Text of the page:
In recent years there has been a general perception that the ever-changing law on vicarious liability has been leaning in the claimant’s favour. However, the case of Brayshaw v Partners of Apsley Surgery and another  EWHC 3286 (QB),  All ER (D) 21 (Dec) is a reminder of some of the risks that claimants still face.
The claimant, in this case, was a vulnerable individual. She had a number of health issues including psychiatric problems. In August 2012, she contacted her GP practice and spoke to a locum GP, Dr O’Brien. The claimant explained that she was in a low mood and feeling desperate. During the telephone conversation, Dr O’Brien explained that his wife knew a way of “healing without medication”.
Later that evening, Dr O’Brien and his wife telephoned the claimant from their home. During this conversation, they discussed their Christian practices. The claimant wrote to them shortly afterwards stating that she understood that Dr O’Brien was giving of his time “as a Christian and not as my GP”.
Over the next few months, Dr O’Brien and his family befriended the claimant and she was taken to religious meetings. During this time, the claimant continued to seek medical help at the surgery and from other health professionals. The claimant’s religious involvement included attending “testimonies” where individuals would give testimony about their faith and the importance of God in their lives.
On 12 January 2013, the claimant herself gave testimony, following which her relationship with Dr O’Brien broke down. She later disclosed what was happening to her psychiatrist, who reported the matters to the GMC and consequently, Dr O’Brien was struck off.
The claimant brought a claim for damages against Dr O’Brien, who did not engage in the litigation proceedings. The claimant also brought a claim against the partners of the GP practice on the basis that they entrusted her safekeeping and care to a locum doctor employed by them and where, it was argued, the torts were committed in the course of his work for the GP practice or were closely connected with it.
Dr O’Brien was liable in negligence for the psychiatric damage which the claimant had sustained and its consequences by virtue of the religious practices he had imposed on her. However, the court found that it was clear to all that when Dr O’Brien and his wife telephoned the claimant from their home, he was no longer acting in his capacity as a GP. The court, therefore, rejected the claim that there was a sufficiently close connection between Dr O’Brien’s torts and his role as a locum GP. The mere fact that he met the claimant through the relationship as her GP was insufficient. Religious proselytisation could not fairly be regarded as a reasonably incidental risk to the business of carrying on a doctors’ surgery.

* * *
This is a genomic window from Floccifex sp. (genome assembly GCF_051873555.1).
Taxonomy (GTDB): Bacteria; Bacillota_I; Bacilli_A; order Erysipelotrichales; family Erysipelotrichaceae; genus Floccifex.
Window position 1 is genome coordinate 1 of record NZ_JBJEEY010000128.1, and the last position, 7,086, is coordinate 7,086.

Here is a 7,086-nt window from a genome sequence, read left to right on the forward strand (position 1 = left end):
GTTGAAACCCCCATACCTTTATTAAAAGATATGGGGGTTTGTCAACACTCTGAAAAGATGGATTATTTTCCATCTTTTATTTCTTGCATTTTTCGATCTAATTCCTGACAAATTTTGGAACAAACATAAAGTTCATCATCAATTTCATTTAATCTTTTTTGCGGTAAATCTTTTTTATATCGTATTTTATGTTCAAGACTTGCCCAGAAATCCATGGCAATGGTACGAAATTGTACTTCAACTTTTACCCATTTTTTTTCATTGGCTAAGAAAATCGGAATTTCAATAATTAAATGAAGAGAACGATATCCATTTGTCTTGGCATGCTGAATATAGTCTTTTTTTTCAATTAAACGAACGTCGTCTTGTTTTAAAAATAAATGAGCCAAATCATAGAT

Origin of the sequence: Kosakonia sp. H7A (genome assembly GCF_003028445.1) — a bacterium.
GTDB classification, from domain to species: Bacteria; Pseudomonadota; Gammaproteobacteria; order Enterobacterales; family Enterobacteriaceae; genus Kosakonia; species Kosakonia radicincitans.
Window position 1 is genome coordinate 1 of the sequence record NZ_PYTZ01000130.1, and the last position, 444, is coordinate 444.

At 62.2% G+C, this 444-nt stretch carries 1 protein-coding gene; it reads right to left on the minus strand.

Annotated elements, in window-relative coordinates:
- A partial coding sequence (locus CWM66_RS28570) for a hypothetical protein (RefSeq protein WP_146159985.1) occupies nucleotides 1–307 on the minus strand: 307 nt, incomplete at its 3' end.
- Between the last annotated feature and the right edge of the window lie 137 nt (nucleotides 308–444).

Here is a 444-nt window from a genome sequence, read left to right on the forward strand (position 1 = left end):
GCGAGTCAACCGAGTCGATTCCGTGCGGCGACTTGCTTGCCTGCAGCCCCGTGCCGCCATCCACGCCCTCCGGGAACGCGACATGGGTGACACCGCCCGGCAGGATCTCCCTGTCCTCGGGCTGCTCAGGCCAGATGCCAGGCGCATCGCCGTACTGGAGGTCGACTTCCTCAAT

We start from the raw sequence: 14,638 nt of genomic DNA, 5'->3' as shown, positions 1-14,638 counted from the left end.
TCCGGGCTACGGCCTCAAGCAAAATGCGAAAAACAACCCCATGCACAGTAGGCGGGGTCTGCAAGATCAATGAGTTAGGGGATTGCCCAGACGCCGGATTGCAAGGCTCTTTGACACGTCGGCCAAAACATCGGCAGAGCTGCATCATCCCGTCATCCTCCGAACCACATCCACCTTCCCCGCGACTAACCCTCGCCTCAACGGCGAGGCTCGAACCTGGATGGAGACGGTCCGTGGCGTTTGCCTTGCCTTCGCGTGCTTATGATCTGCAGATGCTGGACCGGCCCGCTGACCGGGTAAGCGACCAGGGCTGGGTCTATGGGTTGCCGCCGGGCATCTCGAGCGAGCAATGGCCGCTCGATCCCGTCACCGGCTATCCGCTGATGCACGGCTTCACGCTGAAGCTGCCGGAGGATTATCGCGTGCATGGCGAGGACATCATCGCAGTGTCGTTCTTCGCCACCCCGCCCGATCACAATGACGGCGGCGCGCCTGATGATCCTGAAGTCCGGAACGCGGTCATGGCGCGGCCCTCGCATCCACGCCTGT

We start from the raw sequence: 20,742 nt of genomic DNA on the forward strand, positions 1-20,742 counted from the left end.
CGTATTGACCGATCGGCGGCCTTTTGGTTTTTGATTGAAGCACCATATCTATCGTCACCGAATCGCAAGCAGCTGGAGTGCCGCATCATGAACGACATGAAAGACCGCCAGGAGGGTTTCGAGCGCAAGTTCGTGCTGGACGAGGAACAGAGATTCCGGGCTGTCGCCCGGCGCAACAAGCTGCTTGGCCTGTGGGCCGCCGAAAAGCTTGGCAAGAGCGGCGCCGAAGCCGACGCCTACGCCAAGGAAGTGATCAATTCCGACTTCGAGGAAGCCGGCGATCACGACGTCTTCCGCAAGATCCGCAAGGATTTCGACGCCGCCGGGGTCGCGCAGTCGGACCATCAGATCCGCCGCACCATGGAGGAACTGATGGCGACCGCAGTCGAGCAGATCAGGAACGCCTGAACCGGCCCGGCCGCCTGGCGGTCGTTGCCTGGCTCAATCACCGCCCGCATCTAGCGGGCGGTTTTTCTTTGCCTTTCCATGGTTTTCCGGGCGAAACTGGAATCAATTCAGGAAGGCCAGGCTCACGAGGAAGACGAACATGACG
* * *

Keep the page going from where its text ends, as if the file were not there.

The decision was highly fact-specific and in that context, the claimant’s evidence to the GMC Panel investigation, along with her written and oral evidence for the trial in the civil action, went against her; her evidence was frequently inconsistent.
When considering a claim of vicarious liability, it is important to thoroughly assess the nature of the act(s) complained of and how they are connected to the employer’s business and the degree of control of the employer. Further consideration also needs to be given to how the acts relating to the role the employee is contracted to perform. The fact that the events start in the workplace does not necessarily mean that they continue to do so.
This is an interesting decision for GP practice principals and their liability insurers, as it appears to limit their potential exposure to claims in respect of the activities of GPs.